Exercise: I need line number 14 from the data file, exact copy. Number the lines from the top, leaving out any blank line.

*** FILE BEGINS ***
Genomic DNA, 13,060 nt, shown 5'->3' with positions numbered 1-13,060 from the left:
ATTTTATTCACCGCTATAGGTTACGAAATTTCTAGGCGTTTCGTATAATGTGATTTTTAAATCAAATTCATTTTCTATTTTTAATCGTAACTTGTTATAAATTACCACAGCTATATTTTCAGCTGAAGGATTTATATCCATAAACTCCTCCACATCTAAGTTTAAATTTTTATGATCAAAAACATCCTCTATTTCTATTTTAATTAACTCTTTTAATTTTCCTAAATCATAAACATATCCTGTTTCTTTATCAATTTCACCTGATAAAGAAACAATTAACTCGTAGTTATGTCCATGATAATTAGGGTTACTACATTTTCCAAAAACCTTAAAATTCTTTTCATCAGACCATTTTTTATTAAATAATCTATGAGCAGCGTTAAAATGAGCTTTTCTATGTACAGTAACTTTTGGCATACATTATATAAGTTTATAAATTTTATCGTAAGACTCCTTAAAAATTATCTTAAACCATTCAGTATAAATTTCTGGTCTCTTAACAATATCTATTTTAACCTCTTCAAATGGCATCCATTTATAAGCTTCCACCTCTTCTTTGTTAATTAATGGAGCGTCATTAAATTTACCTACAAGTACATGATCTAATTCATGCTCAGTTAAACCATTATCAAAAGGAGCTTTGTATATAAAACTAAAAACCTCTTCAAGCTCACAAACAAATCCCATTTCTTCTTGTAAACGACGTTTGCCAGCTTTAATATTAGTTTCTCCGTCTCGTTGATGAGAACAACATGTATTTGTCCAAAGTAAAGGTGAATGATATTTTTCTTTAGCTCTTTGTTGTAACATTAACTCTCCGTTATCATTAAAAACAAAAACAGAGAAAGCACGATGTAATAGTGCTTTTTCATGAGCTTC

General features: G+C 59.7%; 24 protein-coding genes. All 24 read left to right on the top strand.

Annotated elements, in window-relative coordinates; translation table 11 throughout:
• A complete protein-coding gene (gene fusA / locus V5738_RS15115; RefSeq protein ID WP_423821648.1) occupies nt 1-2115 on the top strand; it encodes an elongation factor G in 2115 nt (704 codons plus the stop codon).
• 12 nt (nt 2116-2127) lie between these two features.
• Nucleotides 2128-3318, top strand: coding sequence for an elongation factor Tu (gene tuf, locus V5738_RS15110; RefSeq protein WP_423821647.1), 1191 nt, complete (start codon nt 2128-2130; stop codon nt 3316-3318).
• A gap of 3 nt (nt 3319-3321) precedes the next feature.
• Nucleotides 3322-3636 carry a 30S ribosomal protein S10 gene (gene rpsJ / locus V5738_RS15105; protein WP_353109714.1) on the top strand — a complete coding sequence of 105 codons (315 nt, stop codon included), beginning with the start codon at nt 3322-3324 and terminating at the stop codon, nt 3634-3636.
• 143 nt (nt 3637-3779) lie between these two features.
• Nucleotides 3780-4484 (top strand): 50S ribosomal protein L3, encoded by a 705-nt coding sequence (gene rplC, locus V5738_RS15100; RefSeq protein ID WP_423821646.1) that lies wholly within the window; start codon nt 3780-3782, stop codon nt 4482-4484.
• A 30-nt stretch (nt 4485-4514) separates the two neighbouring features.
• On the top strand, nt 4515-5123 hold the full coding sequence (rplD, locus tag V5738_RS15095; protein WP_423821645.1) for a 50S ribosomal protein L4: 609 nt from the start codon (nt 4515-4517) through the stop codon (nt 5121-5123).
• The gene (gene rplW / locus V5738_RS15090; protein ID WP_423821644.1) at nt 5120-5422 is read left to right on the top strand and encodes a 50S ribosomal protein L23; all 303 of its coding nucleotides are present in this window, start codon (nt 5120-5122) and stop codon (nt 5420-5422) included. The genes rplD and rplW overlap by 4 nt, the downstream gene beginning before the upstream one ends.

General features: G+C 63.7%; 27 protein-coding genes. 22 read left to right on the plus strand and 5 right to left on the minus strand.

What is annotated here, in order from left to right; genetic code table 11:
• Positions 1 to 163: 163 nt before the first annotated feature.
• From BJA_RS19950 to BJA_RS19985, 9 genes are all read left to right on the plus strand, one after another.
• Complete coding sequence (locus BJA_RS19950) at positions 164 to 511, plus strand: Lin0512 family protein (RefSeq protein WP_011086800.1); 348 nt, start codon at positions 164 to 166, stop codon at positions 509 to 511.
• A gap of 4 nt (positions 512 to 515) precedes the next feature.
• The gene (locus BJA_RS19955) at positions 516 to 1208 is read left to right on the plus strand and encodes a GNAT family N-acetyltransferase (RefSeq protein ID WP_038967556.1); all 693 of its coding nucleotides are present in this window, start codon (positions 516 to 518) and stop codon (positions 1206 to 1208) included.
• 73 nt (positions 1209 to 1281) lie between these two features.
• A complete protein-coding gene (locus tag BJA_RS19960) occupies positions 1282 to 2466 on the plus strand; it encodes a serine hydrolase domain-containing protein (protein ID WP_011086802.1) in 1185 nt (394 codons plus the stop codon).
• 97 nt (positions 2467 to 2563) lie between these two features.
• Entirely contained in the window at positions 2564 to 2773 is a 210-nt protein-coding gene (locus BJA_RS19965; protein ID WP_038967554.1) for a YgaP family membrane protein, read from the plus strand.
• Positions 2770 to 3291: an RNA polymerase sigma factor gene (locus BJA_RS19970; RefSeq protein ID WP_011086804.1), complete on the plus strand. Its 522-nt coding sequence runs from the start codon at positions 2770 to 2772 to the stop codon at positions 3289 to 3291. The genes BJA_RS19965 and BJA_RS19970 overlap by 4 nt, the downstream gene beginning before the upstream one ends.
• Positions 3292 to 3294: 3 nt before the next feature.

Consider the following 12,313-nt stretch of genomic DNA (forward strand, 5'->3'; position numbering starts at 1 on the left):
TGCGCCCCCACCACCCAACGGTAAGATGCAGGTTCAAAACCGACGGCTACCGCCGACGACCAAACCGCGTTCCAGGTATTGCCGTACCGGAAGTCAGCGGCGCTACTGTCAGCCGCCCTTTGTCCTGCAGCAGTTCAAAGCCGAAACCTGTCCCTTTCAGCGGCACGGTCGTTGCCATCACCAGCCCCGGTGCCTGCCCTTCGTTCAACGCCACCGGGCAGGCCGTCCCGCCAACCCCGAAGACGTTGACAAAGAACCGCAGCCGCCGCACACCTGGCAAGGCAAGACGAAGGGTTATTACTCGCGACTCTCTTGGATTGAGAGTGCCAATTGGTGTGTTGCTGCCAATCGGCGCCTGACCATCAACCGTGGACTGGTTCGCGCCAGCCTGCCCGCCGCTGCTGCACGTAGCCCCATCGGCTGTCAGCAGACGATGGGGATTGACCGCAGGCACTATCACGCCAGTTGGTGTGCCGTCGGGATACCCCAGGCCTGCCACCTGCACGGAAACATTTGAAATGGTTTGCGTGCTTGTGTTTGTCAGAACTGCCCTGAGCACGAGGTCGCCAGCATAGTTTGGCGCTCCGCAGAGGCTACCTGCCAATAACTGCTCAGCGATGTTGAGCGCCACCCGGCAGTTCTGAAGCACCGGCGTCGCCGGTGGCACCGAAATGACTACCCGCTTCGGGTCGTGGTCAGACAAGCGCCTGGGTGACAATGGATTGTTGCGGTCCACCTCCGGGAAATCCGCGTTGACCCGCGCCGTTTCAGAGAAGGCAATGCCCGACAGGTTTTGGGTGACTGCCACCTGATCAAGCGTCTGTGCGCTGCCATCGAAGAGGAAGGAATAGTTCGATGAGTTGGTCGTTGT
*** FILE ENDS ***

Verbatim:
• The gene (gene rplW / locus V5738_RS15090; protein ID WP_423821644.1) at nt 5120-5422 is read left to right on the top strand and encodes a 50S ribosomal protein L23; all 303 of its coding nucleotides are present in this window, start codon (nt 5120-5122) and stop codon (nt 5420-5422) included. The genes rplD and rplW overlap by 4 nt, the downstream gene beginning before the upstream one ends.